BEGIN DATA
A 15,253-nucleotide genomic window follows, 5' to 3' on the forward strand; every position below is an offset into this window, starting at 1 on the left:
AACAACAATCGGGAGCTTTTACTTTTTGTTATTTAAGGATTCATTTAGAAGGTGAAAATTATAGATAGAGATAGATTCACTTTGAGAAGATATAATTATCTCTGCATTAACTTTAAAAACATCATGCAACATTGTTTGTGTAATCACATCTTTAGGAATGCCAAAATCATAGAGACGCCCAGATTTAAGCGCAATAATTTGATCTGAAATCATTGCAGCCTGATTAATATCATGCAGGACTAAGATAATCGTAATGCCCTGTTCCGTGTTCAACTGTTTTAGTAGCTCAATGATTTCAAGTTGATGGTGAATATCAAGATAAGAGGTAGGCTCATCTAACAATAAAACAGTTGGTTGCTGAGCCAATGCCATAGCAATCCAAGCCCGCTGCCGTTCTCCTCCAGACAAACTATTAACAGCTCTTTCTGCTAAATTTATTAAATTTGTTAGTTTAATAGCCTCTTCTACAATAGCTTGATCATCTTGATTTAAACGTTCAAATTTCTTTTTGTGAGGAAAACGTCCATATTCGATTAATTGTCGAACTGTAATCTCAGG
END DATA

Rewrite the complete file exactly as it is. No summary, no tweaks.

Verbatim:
A 15,253-nucleotide genomic window follows, 5' to 3' on the forward strand; every position below is an offset into this window, starting at 1 on the left:
AACAACAATCGGGAGCTTTTACTTTTTGTTATTTAAGGATTCATTTAGAAGGTGAAAATTATAGATAGAGATAGATTCACTTTGAGAAGATATAATTATCTCTGCATTAACTTTAAAAACATCATGCAACATTGTTTGTGTAATCACATCTTTAGGAATGCCAAAATCATAGAGACGCCCAGATTTAAGCGCAATAATTTGATCTGAAATCATTGCAGCCTGATTAATATCATGCAGGACTAAGATAATCGTAATGCCCTGTTCCGTGTTCAACTGTTTTAGTAGCTCAATGATTTCAAGTTGATGGTGAATATCAAGATAAGAGGTAGGCTCATCTAACAATAAAACAGTTGGTTGCTGAGCCAATGCCATAGCAATCCAAGCCCGCTGCCGTTCTCCTCCAGACAAACTATTAACAGCTCTTTCTGCTAAATTTATTAAATTTGTTAGTTTAATAGCCTCTTCTACAATAGCTTGATCATCTTGATTTAAACGTTCAAATTTCTTTTTGTGAGGAAAACGTCCATATTCGATTAATTGTCGAACTGTAATCTCAGG